We normally don’t associate vending machines with healthy food choices but new businesses are seeking to change our minds.
QUT consumer behaviour expert Gary Mortimer said that while many consumers still associated vending machines with sugary snacks, salty foods and fizzy drinks, things are starting to change.
“Companies like Melbourne based Füd Revolution and Brisbane’s All Real Food are leading the way in providing healthy alternatives to time-poor consumers,” Dr Mortimer said.
“In the past five years, we have seen significant growth in the ‘fresh prepared foods’ segment and supermarkets have been quick to respond, offering fresh, semi-prepared choices.
“Australians are now more focused than ever on sugar consumption, trans-fats, childhood obesity and BMI indexes, and as such their shopping behaviour has changed.
“These machines dispense healthy choices such as freshly prepared salads, falafels, free-range boiled eggs, seeds, chopped fruit and yoghurts, to give busy office workers and commuters fast, fresh and convenient options as well as paleo, gluten-free, vegan, sugar-free choices.”
Dr Mortimer said US research consultancy firm A.T. Kearney had forecasted sales in the US$26 billion fresh prepared foods segment would grow at 6-7 per cent through to 2017.
“This is up from its 5-6 per cent in the 2007 to 2012 period. This growth will outpace the anticipated 2-3 per cent in retail grocery food and beverage,” he said.
“These healthy ‘vending machines’ are a great example of innovative and entrepreneurial firms responding to consumer behaviour changes.
“We should expect to see these vending machines popping up in office tower foyers, train station platforms, transit hubs, gyms and campuses around Australia.”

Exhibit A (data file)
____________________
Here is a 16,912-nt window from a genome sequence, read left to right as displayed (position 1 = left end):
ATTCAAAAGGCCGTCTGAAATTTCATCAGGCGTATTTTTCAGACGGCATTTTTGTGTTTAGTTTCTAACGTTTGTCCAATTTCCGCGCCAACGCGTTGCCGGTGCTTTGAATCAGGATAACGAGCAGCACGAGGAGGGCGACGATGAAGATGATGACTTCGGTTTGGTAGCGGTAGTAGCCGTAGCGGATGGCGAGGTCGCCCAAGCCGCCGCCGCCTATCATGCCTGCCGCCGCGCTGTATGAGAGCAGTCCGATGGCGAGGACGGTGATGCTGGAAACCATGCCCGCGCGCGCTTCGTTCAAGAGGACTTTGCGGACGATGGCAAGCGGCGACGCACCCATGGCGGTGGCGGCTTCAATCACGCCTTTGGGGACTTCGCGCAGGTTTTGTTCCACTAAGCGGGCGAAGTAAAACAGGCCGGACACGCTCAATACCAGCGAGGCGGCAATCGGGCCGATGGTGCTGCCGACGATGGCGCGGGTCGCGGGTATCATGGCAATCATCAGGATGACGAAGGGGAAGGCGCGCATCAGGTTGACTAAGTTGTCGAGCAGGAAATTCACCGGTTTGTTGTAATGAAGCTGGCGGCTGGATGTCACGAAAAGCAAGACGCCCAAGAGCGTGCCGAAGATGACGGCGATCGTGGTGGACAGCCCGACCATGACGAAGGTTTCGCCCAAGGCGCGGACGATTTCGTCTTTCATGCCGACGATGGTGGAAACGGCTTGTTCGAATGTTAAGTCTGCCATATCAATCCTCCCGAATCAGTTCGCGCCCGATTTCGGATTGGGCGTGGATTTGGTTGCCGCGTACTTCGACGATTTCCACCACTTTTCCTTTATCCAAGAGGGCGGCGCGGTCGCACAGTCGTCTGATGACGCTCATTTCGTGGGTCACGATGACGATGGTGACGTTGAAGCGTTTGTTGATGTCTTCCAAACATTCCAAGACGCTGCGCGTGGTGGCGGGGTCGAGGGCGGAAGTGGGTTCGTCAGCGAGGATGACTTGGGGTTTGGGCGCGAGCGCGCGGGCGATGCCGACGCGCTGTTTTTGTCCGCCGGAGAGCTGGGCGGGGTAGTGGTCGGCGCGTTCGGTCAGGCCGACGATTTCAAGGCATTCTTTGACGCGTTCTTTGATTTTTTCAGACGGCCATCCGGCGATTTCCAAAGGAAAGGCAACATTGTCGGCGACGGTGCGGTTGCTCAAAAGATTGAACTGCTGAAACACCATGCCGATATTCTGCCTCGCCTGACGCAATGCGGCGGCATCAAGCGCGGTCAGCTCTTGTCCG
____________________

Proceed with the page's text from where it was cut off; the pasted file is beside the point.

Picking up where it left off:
Dr Mortimer said the vending machines’ design tapped into the psyche of health-conscious consumers.
“Gone are the big flashy, brightly lit machines – in their place are machines with earthy, warm colours and recycled timber facades,” he said.
“It is vitally important for businesses attempting to capture the health conscious, time-poor consumer to use materials that portray rustic, authentic and artisan messages and as well sustainable, re-usable packaging.
“Placing fresh salads in non-recyclable containers and selling them from oversized ostentatious machines, simply sends the wrong messages.
“Further pushing their social agenda, most companies distribute unsold inventory at the end of the day to charity groups and the homeless.”
He said to further improve convenience, the machines offered pay pass, tap and go technology to enable hungry consumers to grab a quick ‘healthy’ fix, without the need for loose change.
“I would certainly expect to see further extensions to these types of vending machines once the ‘fresh’ message has been established,” he said.
“We can expect to see fresh Vietnamese rolls, sushi, sandwiches and even heated options, like soup and Asian inspired laksas.
“l see no limit to what might be offered.”
While the healthy vending machine channel is predicted to grow, such food options were sensitive to local demographics, Dr Mortimer said.
“I think there will always be a place for vending machines with energy drinks, salty snacks and sweet treats.”
Media contact: Niki Widdowson, QUT media, 07 3138 2999 or firstname.lastname@example.org